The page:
April 2022
Once upon a time, Europe was on its gallant path towards decarbonization, clearly departing from coal to procure cleaner sources of energy. However, a global pandemic, record high gas prices and Russia’s invasion of Ukraine have created the perfect conditions for the renaissance of coal in Europe’s energy generation.

A number of factors contributed to the European energy crisis that witnessed a significant increase on coal-fired power generation. On the demand side, energy consumption increased with the post-pandemic economy recovery after nations relaxed most of the Covid-19 restrictions.

Two consecutive colder than average winters since 2020 also added to the increase in demand. On the other side, supply disruptions across the globe and low gas domestic production in Europe concurred with the wind drought and issues with Russian pipeline gas flows.  

Competition for spot LNG cargoes strengthened with Asian economies refilling their gas inventories throughout 2021, resulting in European gas prices soaring to record-highs. Incidentally, Europe’s gas stocks began 2021-2022 winter season at their lowest level for eight years, increasing Europe’s need to procure thermal coal to guarantee energy security in the region.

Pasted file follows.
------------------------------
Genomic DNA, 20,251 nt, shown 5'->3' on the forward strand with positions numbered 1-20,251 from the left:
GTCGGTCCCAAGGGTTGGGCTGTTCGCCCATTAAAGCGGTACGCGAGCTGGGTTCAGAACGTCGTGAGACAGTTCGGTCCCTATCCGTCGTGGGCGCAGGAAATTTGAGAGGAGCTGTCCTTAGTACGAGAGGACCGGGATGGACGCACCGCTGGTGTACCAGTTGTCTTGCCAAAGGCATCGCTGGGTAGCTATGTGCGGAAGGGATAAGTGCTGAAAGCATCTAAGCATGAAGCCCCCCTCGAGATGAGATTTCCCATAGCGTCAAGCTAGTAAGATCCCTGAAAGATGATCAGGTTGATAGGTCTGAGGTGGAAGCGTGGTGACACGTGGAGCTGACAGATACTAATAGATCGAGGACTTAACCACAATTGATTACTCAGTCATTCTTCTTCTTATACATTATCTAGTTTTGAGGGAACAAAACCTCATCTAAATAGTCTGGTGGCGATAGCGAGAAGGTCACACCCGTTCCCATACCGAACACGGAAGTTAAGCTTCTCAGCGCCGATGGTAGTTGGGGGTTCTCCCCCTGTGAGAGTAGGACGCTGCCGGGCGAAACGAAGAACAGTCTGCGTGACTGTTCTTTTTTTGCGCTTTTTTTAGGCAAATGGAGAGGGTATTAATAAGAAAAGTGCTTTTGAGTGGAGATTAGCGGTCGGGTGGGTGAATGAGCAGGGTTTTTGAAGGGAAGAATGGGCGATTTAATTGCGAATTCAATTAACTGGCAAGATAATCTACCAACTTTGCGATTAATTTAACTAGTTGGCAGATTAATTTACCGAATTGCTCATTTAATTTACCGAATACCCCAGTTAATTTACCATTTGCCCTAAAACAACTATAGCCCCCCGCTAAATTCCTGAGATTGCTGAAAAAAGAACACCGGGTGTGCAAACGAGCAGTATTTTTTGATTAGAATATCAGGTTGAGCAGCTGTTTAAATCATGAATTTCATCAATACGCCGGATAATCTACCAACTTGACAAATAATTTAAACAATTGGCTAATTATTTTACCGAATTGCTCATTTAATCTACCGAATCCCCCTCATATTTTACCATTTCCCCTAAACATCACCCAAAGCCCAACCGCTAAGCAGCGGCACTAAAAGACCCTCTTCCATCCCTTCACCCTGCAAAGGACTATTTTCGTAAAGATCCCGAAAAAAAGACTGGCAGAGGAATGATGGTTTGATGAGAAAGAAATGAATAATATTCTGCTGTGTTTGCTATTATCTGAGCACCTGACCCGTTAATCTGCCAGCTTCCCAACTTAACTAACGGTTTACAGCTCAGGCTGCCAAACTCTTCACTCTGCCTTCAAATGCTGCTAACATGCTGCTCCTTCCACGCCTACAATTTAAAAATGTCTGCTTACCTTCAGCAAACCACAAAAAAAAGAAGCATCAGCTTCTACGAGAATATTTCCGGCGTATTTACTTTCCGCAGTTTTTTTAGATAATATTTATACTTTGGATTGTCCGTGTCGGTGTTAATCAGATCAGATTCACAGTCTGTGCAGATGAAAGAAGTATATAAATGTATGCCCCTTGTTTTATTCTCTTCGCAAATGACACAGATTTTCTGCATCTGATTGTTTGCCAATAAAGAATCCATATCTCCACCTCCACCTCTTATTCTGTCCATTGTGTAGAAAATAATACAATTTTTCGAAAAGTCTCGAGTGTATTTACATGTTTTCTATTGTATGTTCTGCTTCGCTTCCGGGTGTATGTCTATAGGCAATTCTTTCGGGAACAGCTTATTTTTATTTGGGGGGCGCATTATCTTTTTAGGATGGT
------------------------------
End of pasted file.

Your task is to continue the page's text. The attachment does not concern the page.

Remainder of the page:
As coal reclaims its position in the old continent’s power generation mix, national security through energy independence has taken the front seat and seems it has left climate goals temporarily out of the priority list.

In 2021, coal-fired electricity generation in Europe considerably increased to 579TWh, up by about 18% from 2020. This sudden growth interrupted the trend in decline since 2015 and could continue over 2022, especially with the lack of reliability on other sources of energy. For the same year, wind and solar generation declined by 4% and 1%, respectively, amid low wind speeds in the main producing countries.

Although wind has the potential to increase in 2022 since a capacity of 17.4GW was installed last year, it will still account for a modest share in energy generation. On the other hand, nuclear power generation expanded last year, but it’s expected to slightly decrease with aging reactors and scheduled maintenance in France.

Moreover, low renewable and nuclear supply resulted in coal-fired generation becoming essential in meeting national power demand across Europe, where the largest annual rise was seen in France. The country registered about a three-fold increase in coal generation. Most of this was seen in the December quarter of 2021, which coincided with the all-time low availability of its vast nuclear fleet.



Reliance on Russian Supply

While Germany disagrees with the EU initiative to impose a ban on coal supplies from Russia, the EU aimed to demonstrate to Russia the seriousness of the region’s intentions about the energy sector. Import controls seem to be the most discordant topic among the member countries. Although the new set of sanctions includes the embargo on coal, it does not ban other Russian energy supplies such as gas.